GolfWRX Spotlight: Crossrope weighted jump rope & app
An 18-hole round of golf averages out to just under five miles of walking, which on its own is a good workout. Once you throw in some potential uphill trekking you get some serious cardio too, but if you all looking for a quick workout between rounds of golf look no further than Crossrope.
Crossrope – The details
Crossrope is a system of the weighted jump rope that allows you to quickly switch the weight of the ropes you are using to boost your workout—they range from 1/4 lbs all the way up to 2 lbs depending on the kit you start out with. There is an accompanying app that helps you go through multiple workout routines and is available free, or you can upgrade to the entire library of workout routines along with more workout tracking options.
This is NOT your middle school jump rope
The handles are heavy duty and feature precision bearings to allow the rope to move smoothly around as you go through a routine. They are also ergonomic and fit into your hand naturally, which making gripping easy, something that is really nice when you’re swinging a 2 lbs coated steel cable around. The handles also come with a fast clip system to make changing cables depending on your selected workout easier too.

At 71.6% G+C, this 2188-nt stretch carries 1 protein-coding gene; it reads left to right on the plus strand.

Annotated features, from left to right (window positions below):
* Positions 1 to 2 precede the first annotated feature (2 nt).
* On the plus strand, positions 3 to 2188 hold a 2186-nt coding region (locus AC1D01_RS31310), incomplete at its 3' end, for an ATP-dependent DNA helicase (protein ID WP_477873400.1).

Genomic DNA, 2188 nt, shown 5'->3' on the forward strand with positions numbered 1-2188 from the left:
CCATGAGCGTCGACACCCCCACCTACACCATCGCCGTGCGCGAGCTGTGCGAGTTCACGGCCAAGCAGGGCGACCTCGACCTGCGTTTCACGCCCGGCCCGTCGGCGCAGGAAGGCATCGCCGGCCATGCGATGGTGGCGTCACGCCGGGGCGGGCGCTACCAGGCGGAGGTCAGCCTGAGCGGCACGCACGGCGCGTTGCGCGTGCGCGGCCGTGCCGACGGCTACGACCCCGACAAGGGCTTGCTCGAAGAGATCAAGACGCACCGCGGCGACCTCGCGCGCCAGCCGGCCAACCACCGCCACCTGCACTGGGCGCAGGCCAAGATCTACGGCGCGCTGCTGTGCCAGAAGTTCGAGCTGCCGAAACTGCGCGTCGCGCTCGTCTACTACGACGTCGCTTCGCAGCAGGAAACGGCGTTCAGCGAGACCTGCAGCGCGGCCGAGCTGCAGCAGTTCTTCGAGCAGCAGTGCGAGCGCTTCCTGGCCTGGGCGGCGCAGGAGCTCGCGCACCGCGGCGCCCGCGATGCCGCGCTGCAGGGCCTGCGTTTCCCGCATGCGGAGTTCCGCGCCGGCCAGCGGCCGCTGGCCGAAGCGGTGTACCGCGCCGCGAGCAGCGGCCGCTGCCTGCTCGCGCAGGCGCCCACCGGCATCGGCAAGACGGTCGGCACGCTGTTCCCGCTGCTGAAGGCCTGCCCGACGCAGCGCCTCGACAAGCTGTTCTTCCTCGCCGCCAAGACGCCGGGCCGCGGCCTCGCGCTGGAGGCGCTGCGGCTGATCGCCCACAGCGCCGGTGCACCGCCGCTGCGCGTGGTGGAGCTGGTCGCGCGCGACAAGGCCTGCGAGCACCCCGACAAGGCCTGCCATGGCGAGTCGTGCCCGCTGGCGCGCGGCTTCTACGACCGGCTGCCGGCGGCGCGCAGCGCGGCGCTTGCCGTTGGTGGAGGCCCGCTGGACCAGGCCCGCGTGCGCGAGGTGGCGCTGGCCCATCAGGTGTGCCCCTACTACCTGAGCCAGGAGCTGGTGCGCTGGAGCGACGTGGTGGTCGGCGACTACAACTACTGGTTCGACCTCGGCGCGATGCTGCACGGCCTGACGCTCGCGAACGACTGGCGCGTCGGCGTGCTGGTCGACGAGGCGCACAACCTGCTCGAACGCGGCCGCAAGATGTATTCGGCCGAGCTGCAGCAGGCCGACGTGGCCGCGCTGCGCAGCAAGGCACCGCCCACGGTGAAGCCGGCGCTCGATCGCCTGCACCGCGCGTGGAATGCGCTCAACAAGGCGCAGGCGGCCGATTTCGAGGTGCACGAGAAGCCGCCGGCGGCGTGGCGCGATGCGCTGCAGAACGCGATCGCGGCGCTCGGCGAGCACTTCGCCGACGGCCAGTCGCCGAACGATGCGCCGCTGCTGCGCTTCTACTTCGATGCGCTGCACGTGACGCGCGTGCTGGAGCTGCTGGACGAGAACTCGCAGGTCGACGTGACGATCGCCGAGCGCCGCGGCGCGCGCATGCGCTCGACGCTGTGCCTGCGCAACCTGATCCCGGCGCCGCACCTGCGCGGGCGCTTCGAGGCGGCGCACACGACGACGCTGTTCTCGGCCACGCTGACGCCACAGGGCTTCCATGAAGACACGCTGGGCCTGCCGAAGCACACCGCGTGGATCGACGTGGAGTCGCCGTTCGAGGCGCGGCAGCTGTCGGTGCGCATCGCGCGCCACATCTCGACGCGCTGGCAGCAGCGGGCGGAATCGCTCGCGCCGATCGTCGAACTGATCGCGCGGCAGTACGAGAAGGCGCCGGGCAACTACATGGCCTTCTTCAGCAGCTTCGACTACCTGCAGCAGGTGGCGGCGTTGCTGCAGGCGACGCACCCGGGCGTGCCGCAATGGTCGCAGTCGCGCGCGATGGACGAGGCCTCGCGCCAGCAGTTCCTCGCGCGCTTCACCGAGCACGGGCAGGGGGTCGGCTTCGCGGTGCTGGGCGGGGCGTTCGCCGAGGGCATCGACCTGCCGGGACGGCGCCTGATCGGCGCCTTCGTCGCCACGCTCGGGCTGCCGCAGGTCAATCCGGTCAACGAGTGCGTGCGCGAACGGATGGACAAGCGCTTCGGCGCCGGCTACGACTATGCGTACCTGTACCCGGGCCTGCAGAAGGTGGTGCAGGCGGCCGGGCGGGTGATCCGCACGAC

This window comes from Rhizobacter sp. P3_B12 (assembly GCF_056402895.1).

The ropes themselves are made from braided steel and are almost impossible to tangle, allowing them to be easily transported and stored when not in use. All in you are getting a premium piece of workout equipment that is effective and easy to store—hard to same the same thing about a treadmill.